From my own experiences, I can see that the technology is in place to achieve most of the examples in the AT&T commercial. To order tickets with a credit card from a video phone booth would combing the use of the interactive computer program and the technology already in place by which stores scan credit cards to check the credit limit and authenticity of the card. (Yeah, I got one of my highest grades in the course on this paper, and I never addressed the video phone booth.) The medical card would be achieved with the combination of coding a magnetic strip on the card and identifying the section of a computer network storing the medical data through a code on the magnetic strip.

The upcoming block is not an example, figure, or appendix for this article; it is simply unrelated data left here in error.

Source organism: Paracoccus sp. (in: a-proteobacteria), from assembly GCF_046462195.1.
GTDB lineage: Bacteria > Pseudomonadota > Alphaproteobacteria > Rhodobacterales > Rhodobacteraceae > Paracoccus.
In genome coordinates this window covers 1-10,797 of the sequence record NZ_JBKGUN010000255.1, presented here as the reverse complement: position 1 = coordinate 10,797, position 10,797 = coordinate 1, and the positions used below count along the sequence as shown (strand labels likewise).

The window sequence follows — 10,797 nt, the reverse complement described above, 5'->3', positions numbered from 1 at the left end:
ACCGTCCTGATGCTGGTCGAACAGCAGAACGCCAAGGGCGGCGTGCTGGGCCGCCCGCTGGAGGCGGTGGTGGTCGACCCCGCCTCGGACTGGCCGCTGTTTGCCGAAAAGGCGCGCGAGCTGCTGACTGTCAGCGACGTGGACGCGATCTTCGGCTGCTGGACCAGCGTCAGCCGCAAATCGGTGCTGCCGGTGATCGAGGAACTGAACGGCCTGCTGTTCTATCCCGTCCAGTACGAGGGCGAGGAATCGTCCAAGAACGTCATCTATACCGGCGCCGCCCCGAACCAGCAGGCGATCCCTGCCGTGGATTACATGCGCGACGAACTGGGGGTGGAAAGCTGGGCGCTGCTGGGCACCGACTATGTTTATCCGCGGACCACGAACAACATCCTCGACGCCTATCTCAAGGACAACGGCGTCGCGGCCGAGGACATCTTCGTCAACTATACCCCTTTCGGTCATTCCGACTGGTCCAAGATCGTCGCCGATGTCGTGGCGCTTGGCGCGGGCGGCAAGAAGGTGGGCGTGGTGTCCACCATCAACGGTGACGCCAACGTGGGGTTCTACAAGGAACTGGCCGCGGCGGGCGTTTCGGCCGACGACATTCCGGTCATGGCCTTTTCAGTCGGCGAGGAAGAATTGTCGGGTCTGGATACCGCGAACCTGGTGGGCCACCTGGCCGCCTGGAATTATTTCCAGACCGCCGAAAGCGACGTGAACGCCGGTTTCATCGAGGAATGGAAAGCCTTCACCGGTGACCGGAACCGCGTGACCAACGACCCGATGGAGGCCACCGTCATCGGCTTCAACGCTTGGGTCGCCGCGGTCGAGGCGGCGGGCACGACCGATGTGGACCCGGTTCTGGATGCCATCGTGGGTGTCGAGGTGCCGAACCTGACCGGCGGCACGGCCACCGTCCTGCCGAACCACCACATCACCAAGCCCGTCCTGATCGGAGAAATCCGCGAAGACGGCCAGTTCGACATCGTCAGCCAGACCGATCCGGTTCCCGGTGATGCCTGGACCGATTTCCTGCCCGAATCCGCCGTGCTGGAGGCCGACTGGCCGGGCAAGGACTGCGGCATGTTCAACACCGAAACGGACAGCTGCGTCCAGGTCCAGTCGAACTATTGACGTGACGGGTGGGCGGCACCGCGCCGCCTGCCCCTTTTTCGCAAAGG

Video phones are, however, a little further into the future. (Wait. Here’s where I put that information.) Currently, there are great difficulties in transferring pictures to impulses that would be translated into images that most people would accept as recognizable. Also, current wires could not deal with light impulses. The translation of light to electronic impulses would cause not only a great deal of lag time, but also a bottle-neck at both the transmitting and receiving ends. (I can’t believe I had this vocabulary back then. Maybe I was too close to a required physics class?)